# The first in situ observation of torsional Alfvén waves during the interaction of large-scale magnetic clouds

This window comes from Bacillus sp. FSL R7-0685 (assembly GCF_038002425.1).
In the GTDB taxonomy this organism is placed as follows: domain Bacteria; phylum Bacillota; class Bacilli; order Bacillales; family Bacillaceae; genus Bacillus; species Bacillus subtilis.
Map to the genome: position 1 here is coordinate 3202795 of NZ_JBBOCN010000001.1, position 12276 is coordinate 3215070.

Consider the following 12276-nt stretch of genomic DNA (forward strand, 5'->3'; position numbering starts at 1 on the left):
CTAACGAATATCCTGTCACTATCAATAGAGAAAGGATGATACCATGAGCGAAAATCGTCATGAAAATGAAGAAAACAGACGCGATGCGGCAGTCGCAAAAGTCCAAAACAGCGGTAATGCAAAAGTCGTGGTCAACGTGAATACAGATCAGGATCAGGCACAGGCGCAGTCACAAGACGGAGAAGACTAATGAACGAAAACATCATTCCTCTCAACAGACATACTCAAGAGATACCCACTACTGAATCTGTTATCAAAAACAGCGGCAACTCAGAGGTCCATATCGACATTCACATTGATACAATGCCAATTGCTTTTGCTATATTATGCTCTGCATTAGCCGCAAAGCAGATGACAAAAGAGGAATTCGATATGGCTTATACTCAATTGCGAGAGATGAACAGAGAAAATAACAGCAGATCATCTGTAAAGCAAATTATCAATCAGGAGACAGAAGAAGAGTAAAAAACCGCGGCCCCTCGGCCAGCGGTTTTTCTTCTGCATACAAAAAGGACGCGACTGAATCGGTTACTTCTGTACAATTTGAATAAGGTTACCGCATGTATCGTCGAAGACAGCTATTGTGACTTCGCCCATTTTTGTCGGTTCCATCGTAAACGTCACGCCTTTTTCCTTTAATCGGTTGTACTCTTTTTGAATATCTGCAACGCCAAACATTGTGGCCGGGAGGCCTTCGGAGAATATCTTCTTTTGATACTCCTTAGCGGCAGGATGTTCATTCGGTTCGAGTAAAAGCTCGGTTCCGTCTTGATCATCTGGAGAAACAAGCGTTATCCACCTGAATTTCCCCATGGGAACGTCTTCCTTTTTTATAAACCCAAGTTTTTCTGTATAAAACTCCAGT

The first in situ observation of torsional Alfvén waves during the interaction of large-scale... Abstract The large-scale magnetic cloud such as coronal mass ejections (CMEs) is the fundamental driver of the space weather. The interaction of the multiple-CMEs in interplanetary space affects their dynamic evolution and geo-effectiveness. The complex and merged multiple magnetic clouds appear as the in situ signature of the interacting CMEs. The Alfvén waves are speculated to be one of the major possible energy exchange/dissipation mechanism during the interaction. However, no such observational evidence has been found in the literature. The case studies of CME–CME collision events suggest that the magnetic and thermal energy of the CME is converted into the kinetic energy. Moreover, magnetic reconnection process is justified to be responsible for merging of multiple magnetic clouds. Here, we present unambiguous evidence of sunward torsional Alfvén waves in the interacting region after the super-elastic collision of multiple CMEs. The Walén relation is used to confirm the presence of Alfvén waves in the interacting region of multiple CMEs/magnetic clouds. We conclude that Alfvén waves and magnetic reconnection are the possible energy exchange/dissipation mechanisms during large-scale magnetic clouds collisions. This study has significant implications not only in CME-magnetosphere interactions but also in the interstellar medium where interactions of large-scale magnetic clouds are possible. magnetic reconnection, MHD, waves, Sun: coronal mass ejections (CMEs), Sun: heliosphere, solar-terrestrial relations 1 INTRODUCTION The coronal mass ejections (CMEs) are frequent discharge of huge energy and massive magnetized plasma from the solar corona into the heliosphere. They are of paramount importance in space physics for their key role in extreme space weather and geo-effectiveness, e.g. (Gosling 1993; Low 2001; Schrijver & Siscoe 2010; Cannon et al. 2013). In last few decades, the understanding of CMEs improved significantly because of space and ground-based observational data with the help of various modelling efforts. The studies are focused on the morphological and kinematic evolution of CMEs in the heliosphere, e.g. (Lindsay et al. 1999; St Cyr et al. 2000; Zurbuchen & Richardson 2006; Chen 2011; Webb & Howard 2012; Wang et al. 2016; Lugaz et al. 2017). By considering the number of CMEs emitted from the Sun during solar maximum and variations in their respective speeds, the interaction between multiple CMEs in the heliosphere is expected to be more frequent. The collision of multiple CMEs highly affect their dynamic evolution properties and contribute to enhanced geo-effectiveness, e.g. (Wang, Wang & Ye 2002; Farrugia & Berdichevsky 2004; Lugaz, Manchester IV & Gombosi 2005; Wang et al. 2005; Xiong et al. 2007; Shen et al. 2011, 2012; Lugaz et al. 2012; Temmer et al. 2012). To predict space weather effects near the Earth, an accurate estimation of arrival time of CMEs at the Earth is crucial (Mishra & Srivastava 2014). Besides this, the study of CME–CME and CME–solar wind interactions provide unique observational evidences to understand energy dissipation of large-scale magnetic clouds in interstellar medium and authenticate the physical processes predicted theoretically. Therefore, interaction of multiple CMEs needs to be examined in detail. The various results obtained from studies have justified CME–CME collision as an inelastic/elastic collision or superelastic collision, e.g. (Lugaz et al. 2012; Shen et al. 2012, 2016; Lugaz et al. 2017; Mishra et al. 2017). The magnetohydrodynamics (MHD) numerical simulations have striven to understand the physical mechanism involved in CME–CME interaction, CME–CME driven shock interactions and their consequences, e.g. (Niembro et al. 2015; Jin et al. 2016; Shen et al. 2016; Wu et al. 2016). The interaction of multiple CMEs and/or their interaction with any other large-scale magnetic solar wind structures can modify their structural configuration. The first possibility of CME-CME interaction was reported by analysing in situ observations of CMEs by the Pioneer 9 spacecraft (Intriligator 1976). Burlaga, Behannon & Klein (1987) showed that compound streams are formed due to CME–CME interaction using in situ observations of the twin Helios spacecraft. Burlaga, Plunkett & St Cyr (2002) inferred that a set of successive halo CMEs, merged en route from the Sun to the Earth and formed complex ejecta in which the identity of individual CMEs was lost (Burlaga et al. 2001). Furthermore, CME–CME interactions led to the magnetic reconnection between flux ropes of CMEs and appeared as multiple magnetic clouds in in situ observations, e.g. (Wang, Wang & Ye 2002; Wang, Ye & Wang 2003; Maričić et al. 2014; Farrugia & Berdichevsky 2004). This mechanism is also known to lead to solar energetic particle (SEP) events (Gopalswamy et al. 2002). It is expected that in the interaction of large-scale magnetic structures, the transfer of momentum and energy takes place in the form of magneto-hydrodynamic (MHD) waves (Jacques 1977). Despite this fact, the MHD waves are not commonly observed within the magnetic clouds of various sizes in the solar wind. Gosling, Teh & Eriksson (2010) reported the first observation of torsional Alfvén wave embedded in the magnetic cloud. The Alfvén wave fluctuations in the solar wind is a common observable feature, e.g. Marubashi, Cho & Park 2010; Zhang et al. 2014; Yang et al. 2016. The Alfvénic fluctuations are observed in the region where fast and slow solar wind streams interact, e.g. (Tsurutani et al. 1995; Lepping et al. 1997). Observations also suggest the presence of the Alfvén waves during interface of magnetic cloud and solar wind stream (Behannon, Burlaga & Hewish 1991; Lepping et al. 1997). Here, we present the first observation of Alfvén waves embedded in multicloud, complex interacting region caused by interaction of multiple CMEs. 2 METHODS AND OBSERVATIONS The multiple-CMEs collision event under study has been studied in the past; by focusing on (i) their interaction corresponding to different position angles (Temmer et al. 2014) (ii) their geometrical properties and the coefficient of restitution for the head-on collision scenario (Mishra & Srivastava 2014). Maričić et al. (2014) studied heliospheric and in situ observations of the same event to understand the corresponding Forbush decrease phenomenon (Maričić et al. 2014; Raghav et al. 2017, 2014). It was inferred that there was a combination of three CMEs instead of two CMEs. Those three CMEs ejected on 13th (here onward designated as CME1), 14th (CME2), and 15th (CME3) February 2011 interacted on their way and appeared as a single complex interplanetary disturbance at 1 au in the WIND satellite data on 2011 February 18/20 (Maričić et al. 2014; Vršnak & Žic 2007). The in situ observations of the highly complex structure is shown in Fig. 1 consisting of several different regions, which have been marked by numbering on the top with different colour shades. The first (reddish-yellow shade) region shows clear sharp discontinuity in all plasma and magnetic field data, which is interpreted as an onset of shock. In general, the presence of the shock should be confirmed with Rankine–Hugoniot relation. The CfA Interplanetary Shock Database available at https://www.cfa.harvard.edu/shocks/wi_data/00530/wi_00530.html validates the observations. The shock-front is followed by high plasma density, temperature, and thermal pressure; large magnetic field fluctuations and enhanced magnetic field strength which is manifested as shock sheath region (Richardson & Cane 2011). In the region 2 (cyan shade), the elevated magnetic field strength, a decrease in plasma temperature and thermal pressure, very low plasma beta (β), and gradual decrease in solar wind speed is observed which is ascribed to a magnetic cloud-like structure (Burlaga et al. 1982; Zurbuchen & Richardson 2006). However, due to the interaction with 2nd CME, the clear signature of the magnetic field rotation is not evident. Figure 1. View largeDownload slide Wind observation of complex CME–CME interaction event crossed on 2011 February 18–20 (time cadence of 92 sec). The top panel shows total interplanetary field strength IMF (|B|) and total solar wind (V). The 2nd, 3rd and 4th panel from top show IMF components (Bz, By, Bx) and solar wind components (Vz, Vy, Vx), respectively. The fifth panel shows IMF orientation (Φ, Θ). The sixth panel shows plasma proton density and temperature and bottom panel show plasma beta and plasma thermal pressure. All observations are in GSE coordinate system. The sub-regions of the complex event are presented as a number given at the top and different colour shades for better understanding of in situ data. Figure 1. View largeDownload slide Wind observation of complex CME–CME interaction event crossed on 2011 February 18–20 (time cadence of 92 sec). The top panel shows total interplanetary field strength IMF (|B|) and total solar wind (V). The 2nd, 3rd and 4th panel from top show IMF components (Bz, By, Bx) and solar wind components (Vz, Vy, Vx), respectively. The fifth panel shows IMF orientation (Φ, Θ). The sixth panel shows plasma proton density and temperature and bottom panel show plasma beta and plasma thermal pressure. All observations are in GSE coordinate system. The sub-regions of the complex event are presented as a number given at the top and different colour shades for better understanding of in situ data. Region 3 (purple shade) shows a sharp drop in the magnetic field strength, increase in plasma parameters such as plasma temperature, plasma beta (β), thermal pressure, and turbulent nature of solar wind speed. This region is sandwiched between two sharp discontinuities. The demonstrated variations in the magnetic field and plasma parameters indicate the presence of the magnetic reconnection outflow exhaust (Gosling et al. 2005a,b; Xu, Wei & Feng 2011) between two CME magnetic clouds (Wang et al. 2003; Lugaz et al. 2017). The detailed justification for this ad hoc hypothesis is presented in Maričić et al. (2014) based on similar investigation of in situ data. Regions 4 and 5 (pink and green shade) show increase in solar wind speed, lower proton density, gradual decrease in magnetic field strength. The plasma beta is decreasing in region 4 whereas gradually increasing in region 5. The magnetic field rotation is observed at the beginning of the region 5, but it is not evident during the complete regions of 4 and 5. These observations suggest the highly complex interplanetary region. Region 6 (pink shade) shows a sudden increase in magnetic field strength and solar wind speed with steep drop in plasma temperature and proton density, which appears like a shock or a magnetic cloud front boundary after sheath region. Furthermore, Bz shows almost no rotation, By shows partial rotation. The Θ angle is more or less constant whereas Φ varies by about 45 deg. This manifested that the region 6 is indeed a magnetic cloud or magnetic cloud-like structure, but one with relatively small rotation. It is listed in the Lepping MC list available at https://wind.gsfc.nasa.gov/mfi/mag_cloud_S1.html. The regions 4 and 6 (pink shade) show peculiar and distinct feature in which similar temporal variations are observed in the respective magnetic field and velocity components. The observations indicate the presence of possible magneto-hydrodynamic plasma oscillations, i.e. torsional Alfvén waves. Typically, two analysis methods are used to confirm the presence of Alfvén waves in solar wind/magnetic clouds. In the first method, one can find Hoffman–Teller (HT) frame velocity (VHT) using the measured values of B and V. The strong correlation between components of (V − VHT) and Alfvén velocity confirms the presence of Alfvén waves (Gosling et al. 2010). However, here we used another obvious characteristic for identifying Alfvén waves. The well-correlated changes in magnetic field B and plasma velocity V which is described by the Walén relation (Walén 1944; Hudson 1971) as   $$V_A = \pm A \frac{B}{\sqrt{\mu _0 \rho }},$$ (1)where A is the anisotropy parameter, B is magnetic field vector, and ρ is proton mass density. In the solar wind, the influence of the thermal anisotropy is often not important and can be ignored, thus we usually take A = 1 (Yang et al. 2016). The fluctuations ΔB in B are obtained by subtracting average value of B from each measured values. Therefore, the fluctuations in Alfvén velocity is   $$\Delta V_A = \frac{\Delta B}{\sqrt{\mu _0 \rho }}$$ (2) Furthermore, the fluctuations of proton flow velocity ΔV are calculated by subtracting averaged proton flow velocity from measured values. Fig. 2 shows the comparison of x, y, and z components of ΔVA and ΔV, respectively. Fig. 3 shows the linear regression relation between the fluctuations of Alfvén velocity vector components and the fluctuations of proton flow velocity vector components for regions 4 and 6 of the event shown in Fig. 1. The linear equation and correlation coefficient are shown in each panel. The correlation coefficients for x, y, and z components are 0.82 (0.76), 0.91 (0.94), and 0.94 (0.93), while the slopes are 0.57 (0.94), 0.64 (1), and 0.78 (1), respectively, for region 6 (4); The observed values of correlation coefficients and slopes are consistent with reported studies of Alfvén waves (Lepping et al. 1997; Yang et al. 2016). The correlation and regression analysis of both the regions (shown in Fig. 2) suggest strong positive correlation between ΔVAx and ΔVx, ΔVAy and ΔVy, ΔVAz and ΔVz. This indicates sunward pointing torsional Alfvén waves are embedded within both these regions (Gosling et al. 2010; Marubashi et al. 2010; Zhang et al. 2014). Figure 2. View largeDownload slide Right three panels (region 4) and left three panels (region 6) illustrate relative fluctuation of Alfvén velocity vector ΔVA (blue lines) and that of proton flow velocity vector ΔV (red lines) (time cadence of 92 s). Figure 2. View largeDownload slide Right three panels (region 4) and left three panels (region 6) illustrate relative fluctuation of Alfvén velocity vector ΔVA (blue lines) and that of proton flow velocity vector ΔV (red lines) (time cadence of 92 s). Figure 3. View largeDownload slide The linear relation between ΔVA and ΔV for region 4 (left) and region 6 (right) for the event shown in Fig. 1. The scattered blue circles are observations from Wind satellite with time cadence of 92 s. The R is the correlation coefficient. The equation in each panel suggest the straight-line fit relation between respective components of ΔVA and ΔV. Figure 3. View largeDownload slide The linear relation between ΔVA and ΔV for region 4 (left) and region 6 (right) for the event shown in Fig. 1. The scattered blue circles are observations from Wind satellite with time cadence of 92 s. The R is the correlation coefficient. The equation in each panel suggest the straight-line fit relation between respective components of ΔVA and ΔV. 3 DISCUSSION AND CONCLUSION The heliospheric remote imaging analysis concluded that multiple CMEs interacted in interplanetary space before arriving at 1 au (position of Wind satellite) (Maričić et al. 2014; Temmer et al. 2014; Mishra et al. 2017). The observation manifests that CME1 and CME2 are boosted by CME3 due to its excess speed. The Drag-based model suggests region 2 as MC of CME1, combined regions 4 and 5 as MC of CME2 and region 6 as MC of CME3 from Fig. 1 (Maričić et al. 2014). The identification of region 3 as magnetic reconnection outflow exhaust (Gosling et al. 2005a,b; Xu et al. 2011; Maričić et al. 2014) indicates that the magnetic reconnection mechanism is a major interacting mechanism between CME1 and CME2. The middle CME2 MC (regions 4 and 5) is sandwiched between leading, slower CME1 and fast, following CME3. Therefore, it is highly compressed and overheated. The recent work by Mishra et al. (2017) considered an oblique collision scenario of two CMEs for the same studied event using the heliospheric remote imaging techniques. The CME1 and CME2 merged together by magnetic reconnection and become visible as first CME after collision and CME3 appeared as second CME in heliospheric imaging data. Mishra et al. (2017) estimated the coefficient of restitution (e) as 1.65. The collision leads to an increase in the momentum of first CME by 68 per cent and a decrease of 43 per cent in the second CME, in comparison to their values before the collision. Thus, the collision results in an increase of 7.33 per cent in the total kinetic energy of the CMEs and was interpreted as super-elastic by nature (Mishra et al. 2017). Moreover, they also indicate 18 h of collision time, after which there is a separation of the two CMEs (Mishra et al. 2017). The 18 h of collision time indicates the large-scale plasmoid collision is not as simple as solid body collision. Therefore, we hypothesize that the leading edge of CME3 is continuously exerting a force on the trailing edge of CME2. The high distortion with compression and heating of magnetic cloud of CME2 (region 5 of Fig. 1) is evident in in situ observation. Thus, magnetic energy of the magnetic cloud of CME2 converts to the kinetic energy of the colliding system, which leads to CME–CME superelastic collision (Shen et al. 2012; Mishra et al. 2017). It can also cause a change in the force balance conditions of flux ropes. This induces magnetohydrodynamic wave in which ions plasma oscillate in response to a restoring force provided by an effective tension on the magnetic field lines. The presence of torsional Alfvén waves in region 4 (front of CME2 magnetic cloud) and region 6 (CME3 magnetic cloud) suggests conclusive evidence of this possible physical mechanism. It implies that the MHD waves are the possible energy and momentum exchange/dissipation mode during large-scale plasmoids interaction. The presence of magnetic reconnection outflow exhaust at the boundary of regions 2 and 4 may have prohibited Alfvén waves in region 2. The dissipation rate of kinetic energy in clumpy, magnetic, molecular clouds is estimated by Elmegreen (1985). Their results indicate that for pressure-equilibrium magnetic field strengths, low-density clouds lose most of their kinetic energy by Alfvén wave radiation to the external medium. This implies that the presence of sunward torsional Alfvén waves in the magnetic cloud of the CME3 causes decrease in kinetic energy. Hence, this lowers down the speed of magnetic cloud of CME3 which further leads to the separation of CMEs. The Alfvén waves are thought to pervade many astrophysical plasmas. They have been observed in the solar wind, e.g. Tsurutani et al. 1995; Lepping et al. 1997; Yang et al. 2016 and are expected to exist in the interstellar medium on many length scales and in many environments (Goldstein 1978). It is likely to be one of the major energy exchange/dissipation mode in large-scale magnetic cloud collisions (Elmegreen 1985; Jacques 1977). This study confirms this and demonstrates that torsional Alfvén waves is the possible energy dissipation mechanisms during large-scale magnetic cloud collisions. The energy exchange mechanism in CME and planetary magnetosphere interactions is one of the intriguing problems in space–physics or space–weather studies. Each planetary magnetosphere is considered as one type of plasmoid in the heliosphere, with a particular orientation of magnetic field. It is clearly noticeable that the slow–fast solar wind stream interaction, magnetic cloud–solar wind stream interaction and magnetic cloud–cloud interaction give rise to torsional Alfvén waves in space plasma. In a condition of opposite magnetic orientation of the plasmoids, the magnetic reconnection is the possible physical mechanism of their interaction, e.g. geomagnetic storms. The fluctuating Bz fields comprising Alfvén waves are expected to cause a type of auroral electrojet activity called High-Intensity, Long Duration, Continuous AE Activity (HILDCAAs) (Tsurutani & Gonzalez 1987). Their presence may contribute substantially to geo-effectiveness of magnetic cloud–magnetosphere interaction (Zhang et al. 2014). Therefore, the interaction of these Alfvén waves with the magnetic cloud and planetary magnetosphere should be investigated further. Acknowledgements We are thankful to WIND Spacecraft data (MFI and SWE team) providers (wind.nasa.gov) for making interplanetary data available. We are also thankful to Department of Physics (Autonomous), University of Mumbai, for providing us facilities for fulfillment of this work. AR would also like to thank Wageesh Mishra for valuable discussion on CME–CME interaction. AR also thanks to Yuming Wang and Solar-TErrestrial Physics (STEP) group, USTC, china and SCOSTEP visiting Scholar program. AR is also thakful to Gauri Datar. We are thankful to CfA Interplanetary Shock Database. The web page updated by Michael L Stevens (mstevens@cfa.harvard.edu). REFERENCES Behannon K., Burlaga L., Hewish A., 1991, J. Geophys. Res. Space Phys. , 96, 21213 https://doi.org/10.1029/91JA02267 CrossRef Search ADS   Burlaga L., Klein L., Sheeley N., Michels D., Howard R., Koomen M., Schwenn R., Rosenbauer H., 1982, Geophys. Res. 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# The first in situ observation of torsional Alfvén waves during the interaction of large-scale magnetic clouds